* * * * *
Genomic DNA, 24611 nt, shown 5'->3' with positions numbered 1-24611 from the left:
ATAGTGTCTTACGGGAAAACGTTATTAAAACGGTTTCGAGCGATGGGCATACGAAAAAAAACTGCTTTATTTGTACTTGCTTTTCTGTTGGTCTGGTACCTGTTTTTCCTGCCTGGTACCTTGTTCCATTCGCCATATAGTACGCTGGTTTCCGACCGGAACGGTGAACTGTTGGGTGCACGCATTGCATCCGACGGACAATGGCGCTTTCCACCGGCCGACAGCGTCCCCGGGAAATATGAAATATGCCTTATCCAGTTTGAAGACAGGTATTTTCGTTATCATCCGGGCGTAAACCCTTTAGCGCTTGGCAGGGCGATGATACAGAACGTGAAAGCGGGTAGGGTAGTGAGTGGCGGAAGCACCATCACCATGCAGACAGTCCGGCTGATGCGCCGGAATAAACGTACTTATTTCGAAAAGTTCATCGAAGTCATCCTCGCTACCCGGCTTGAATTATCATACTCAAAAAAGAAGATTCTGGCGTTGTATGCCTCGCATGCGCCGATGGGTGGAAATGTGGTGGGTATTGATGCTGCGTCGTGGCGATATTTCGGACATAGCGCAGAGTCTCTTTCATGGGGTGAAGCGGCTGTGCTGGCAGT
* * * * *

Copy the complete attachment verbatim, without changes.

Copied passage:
Genomic DNA, 24611 nt, shown 5'->3' with positions numbered 1-24611 from the left:
ATAGTGTCTTACGGGAAAACGTTATTAAAACGGTTTCGAGCGATGGGCATACGAAAAAAAACTGCTTTATTTGTACTTGCTTTTCTGTTGGTCTGGTACCTGTTTTTCCTGCCTGGTACCTTGTTCCATTCGCCATATAGTACGCTGGTTTCCGACCGGAACGGTGAACTGTTGGGTGCACGCATTGCATCCGACGGACAATGGCGCTTTCCACCGGCCGACAGCGTCCCCGGGAAATATGAAATATGCCTTATCCAGTTTGAAGACAGGTATTTTCGTTATCATCCGGGCGTAAACCCTTTAGCGCTTGGCAGGGCGATGATACAGAACGTGAAAGCGGGTAGGGTAGTGAGTGGCGGAAGCACCATCACCATGCAGACAGTCCGGCTGATGCGCCGGAATAAACGTACTTATTTCGAAAAGTTCATCGAAGTCATCCTCGCTACCCGGCTTGAATTATCATACTCAAAAAAGAAGATTCTGGCGTTGTATGCCTCGCATGCGCCGATGGGTGGAAATGTGGTGGGTATTGATGCTGCGTCGTGGCGATATTTCGGACATAGCGCAGAGTCTCTTTCATGGGGTGAAGCGGCTGTGCTGGCAGT